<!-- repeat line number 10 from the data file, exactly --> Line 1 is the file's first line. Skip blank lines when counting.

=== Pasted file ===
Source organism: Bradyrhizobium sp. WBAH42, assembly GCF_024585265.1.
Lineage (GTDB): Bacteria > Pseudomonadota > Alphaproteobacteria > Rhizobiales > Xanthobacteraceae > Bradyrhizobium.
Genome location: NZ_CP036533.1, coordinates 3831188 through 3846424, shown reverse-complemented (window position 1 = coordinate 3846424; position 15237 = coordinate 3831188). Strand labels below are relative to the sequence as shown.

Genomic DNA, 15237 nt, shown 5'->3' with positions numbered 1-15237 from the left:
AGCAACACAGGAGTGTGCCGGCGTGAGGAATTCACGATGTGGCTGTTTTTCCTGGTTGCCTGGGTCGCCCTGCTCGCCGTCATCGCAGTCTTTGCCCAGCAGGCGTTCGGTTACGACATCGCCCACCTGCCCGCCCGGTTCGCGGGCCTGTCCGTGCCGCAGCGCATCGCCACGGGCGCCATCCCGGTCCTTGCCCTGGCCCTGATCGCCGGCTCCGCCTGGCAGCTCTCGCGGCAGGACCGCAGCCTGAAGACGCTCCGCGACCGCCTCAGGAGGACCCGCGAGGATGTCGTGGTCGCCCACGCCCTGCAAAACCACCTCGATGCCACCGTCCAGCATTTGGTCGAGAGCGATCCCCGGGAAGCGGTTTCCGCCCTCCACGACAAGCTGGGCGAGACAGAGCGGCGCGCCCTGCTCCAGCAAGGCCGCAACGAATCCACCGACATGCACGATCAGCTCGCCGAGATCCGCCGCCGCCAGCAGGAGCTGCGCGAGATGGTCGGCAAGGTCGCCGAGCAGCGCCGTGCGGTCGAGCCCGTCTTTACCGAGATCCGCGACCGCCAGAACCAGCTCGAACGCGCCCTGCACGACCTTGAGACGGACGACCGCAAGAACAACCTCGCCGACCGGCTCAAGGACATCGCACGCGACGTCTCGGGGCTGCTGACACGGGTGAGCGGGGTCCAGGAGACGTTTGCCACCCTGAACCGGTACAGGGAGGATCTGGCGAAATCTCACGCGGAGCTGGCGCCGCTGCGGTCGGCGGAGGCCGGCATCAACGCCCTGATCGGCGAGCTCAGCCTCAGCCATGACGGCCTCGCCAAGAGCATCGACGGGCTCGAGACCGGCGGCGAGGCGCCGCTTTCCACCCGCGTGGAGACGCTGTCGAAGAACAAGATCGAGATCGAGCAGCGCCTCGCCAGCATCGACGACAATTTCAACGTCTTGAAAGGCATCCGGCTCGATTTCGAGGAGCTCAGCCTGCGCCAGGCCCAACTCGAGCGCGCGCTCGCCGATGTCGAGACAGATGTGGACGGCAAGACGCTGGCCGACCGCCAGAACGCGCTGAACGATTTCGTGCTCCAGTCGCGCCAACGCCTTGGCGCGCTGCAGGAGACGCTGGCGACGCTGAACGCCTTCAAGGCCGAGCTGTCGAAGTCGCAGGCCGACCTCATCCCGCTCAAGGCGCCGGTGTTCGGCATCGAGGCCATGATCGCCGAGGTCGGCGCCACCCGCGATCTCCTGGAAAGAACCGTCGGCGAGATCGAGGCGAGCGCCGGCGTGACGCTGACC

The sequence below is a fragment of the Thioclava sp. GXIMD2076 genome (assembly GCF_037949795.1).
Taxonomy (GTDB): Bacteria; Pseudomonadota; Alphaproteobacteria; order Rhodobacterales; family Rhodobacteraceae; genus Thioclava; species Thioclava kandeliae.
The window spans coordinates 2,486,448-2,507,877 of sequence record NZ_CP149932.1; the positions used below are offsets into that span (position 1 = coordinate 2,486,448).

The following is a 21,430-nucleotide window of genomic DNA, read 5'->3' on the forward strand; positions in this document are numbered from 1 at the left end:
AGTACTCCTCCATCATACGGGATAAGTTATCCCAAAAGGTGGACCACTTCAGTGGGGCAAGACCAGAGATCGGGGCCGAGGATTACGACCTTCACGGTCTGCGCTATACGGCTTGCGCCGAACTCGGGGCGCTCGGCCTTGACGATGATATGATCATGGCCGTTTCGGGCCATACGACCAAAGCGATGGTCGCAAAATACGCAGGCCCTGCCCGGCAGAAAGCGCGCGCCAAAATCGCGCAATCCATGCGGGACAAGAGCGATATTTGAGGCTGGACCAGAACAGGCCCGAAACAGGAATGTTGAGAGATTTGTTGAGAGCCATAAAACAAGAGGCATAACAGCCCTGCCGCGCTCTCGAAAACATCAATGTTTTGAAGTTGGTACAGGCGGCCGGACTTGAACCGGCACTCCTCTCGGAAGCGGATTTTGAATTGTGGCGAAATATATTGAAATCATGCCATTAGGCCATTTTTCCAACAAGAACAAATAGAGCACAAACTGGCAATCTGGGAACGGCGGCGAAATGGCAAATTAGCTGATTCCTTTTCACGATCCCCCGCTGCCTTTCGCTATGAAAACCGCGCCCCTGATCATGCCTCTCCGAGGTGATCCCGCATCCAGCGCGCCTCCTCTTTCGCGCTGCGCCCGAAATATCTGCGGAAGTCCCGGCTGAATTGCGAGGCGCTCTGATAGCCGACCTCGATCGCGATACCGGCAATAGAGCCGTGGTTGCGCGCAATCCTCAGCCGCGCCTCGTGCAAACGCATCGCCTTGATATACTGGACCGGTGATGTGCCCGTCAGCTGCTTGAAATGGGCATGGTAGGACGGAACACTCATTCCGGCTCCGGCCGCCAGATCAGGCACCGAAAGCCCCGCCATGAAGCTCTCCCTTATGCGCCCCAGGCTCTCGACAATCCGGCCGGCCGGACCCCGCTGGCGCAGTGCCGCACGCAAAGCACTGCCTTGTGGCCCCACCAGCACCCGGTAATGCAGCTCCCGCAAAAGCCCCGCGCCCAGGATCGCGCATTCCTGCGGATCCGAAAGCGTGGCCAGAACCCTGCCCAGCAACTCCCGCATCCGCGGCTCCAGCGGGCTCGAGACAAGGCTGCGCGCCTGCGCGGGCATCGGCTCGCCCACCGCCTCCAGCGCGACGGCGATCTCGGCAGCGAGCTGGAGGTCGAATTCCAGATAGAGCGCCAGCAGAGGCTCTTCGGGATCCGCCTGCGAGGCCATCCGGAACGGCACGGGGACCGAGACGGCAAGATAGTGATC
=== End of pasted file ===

AGTACTCCTCCATCATACGGGATAAGTTATCCCAAAAGGTGGACCACTTCAGTGGGGCAAGACCAGAGATCGGGGCCGAGGATTACGACCTTCACGGTCTGCGCTATACGGCTTGCGCCGAACTCGGGGCGCTCGGCCTTGACGATGATATGATCATGGCCGTTTCGGGCCATACGACCAAAGCGATGGTCGCAAAATACGCAGGCCCTGCCCGGCAGAAAGCGCGCGCCAAAATCGCGCAATCCATGCGGGACAAGAGCGATATTTGAGGCTGGACCAGAACAGGCCCGAAACAGGAATGTTGAGAGATTTGTTGAGAGCCATAAAACAAGAGGCATAACAGCCCTGCCGCGCTCTCGAAAACATCAATGTTTTGAAGTTGGTACAGGCGGCCGGACTTGAACCGGCACTCCTCTCGGAAGCGGATTTTGAATTGTGGCGAAATATATTGAAATCATGCCATTAGGCCATTTTTCCAACAAGAACAAATAGAGCACAAACTGGCAATCTGGGAACGGCGGCGAAATGGCAAATTAGCTGATTCCTTTTCACGATCCCCCGCTGCCTTTCGCTATGAAAACCGCGCCCCTGATCATGCCTCTCCGAGGTGATCCCGCATCCAGCGCGCCTCCTCTTTCGCGCTGCGCCCGAAATATCTGCGGAAGTCCCGGCTGAATTGCGAGGCGCTCTGATAGCCGACCTCGATCGCGATACCGGCAATAGAGCCGTGGTTGCGCGCAATCCTCAGCCGCGCCTCGTGCAAACGCATCGCCTTGATATACTGGACCGGTGATGTGCCCGTCAGCTGCTTGAAATGGGCATGGTAGGACGGAACACTCATTCCGGCTCCGGCCGCCAGATCAGGCACCGAAAGCCCCGCCATGAAGCTCTCCCTTATGCGCCCCAGGCTCTCGACAATCCGGCCGGCCGGACCCCGCTGGCGCAGTGCCGCACGCAAAGCACTGCCTTGTGGCCCCACCAGCACCCGGTAATGCAGCTCCCGCAAAAGCCCCGCGCCCAGGATCGCGCATTCCTGCGGATCCGAAAGCGTGGCCAGAACCCTGCCCAGCAACTCCCGCATCCGCGGCTCCAGCGGGCTCGAGACAAGGCTGCGCGCCTGCGCGGGCATCGGCTCGCCCACCGCCTCCAGCGCGACGGCGATCTCGGCAGCGAGCTGGAGGTCGAATTCCAGATAGAGCGCCAGCAGAGGCTCTTCGGGATCCGCCTGCGAGGCCATCCGGAACGGCACGGGGACCGAGACGGCAAGATAGTGATC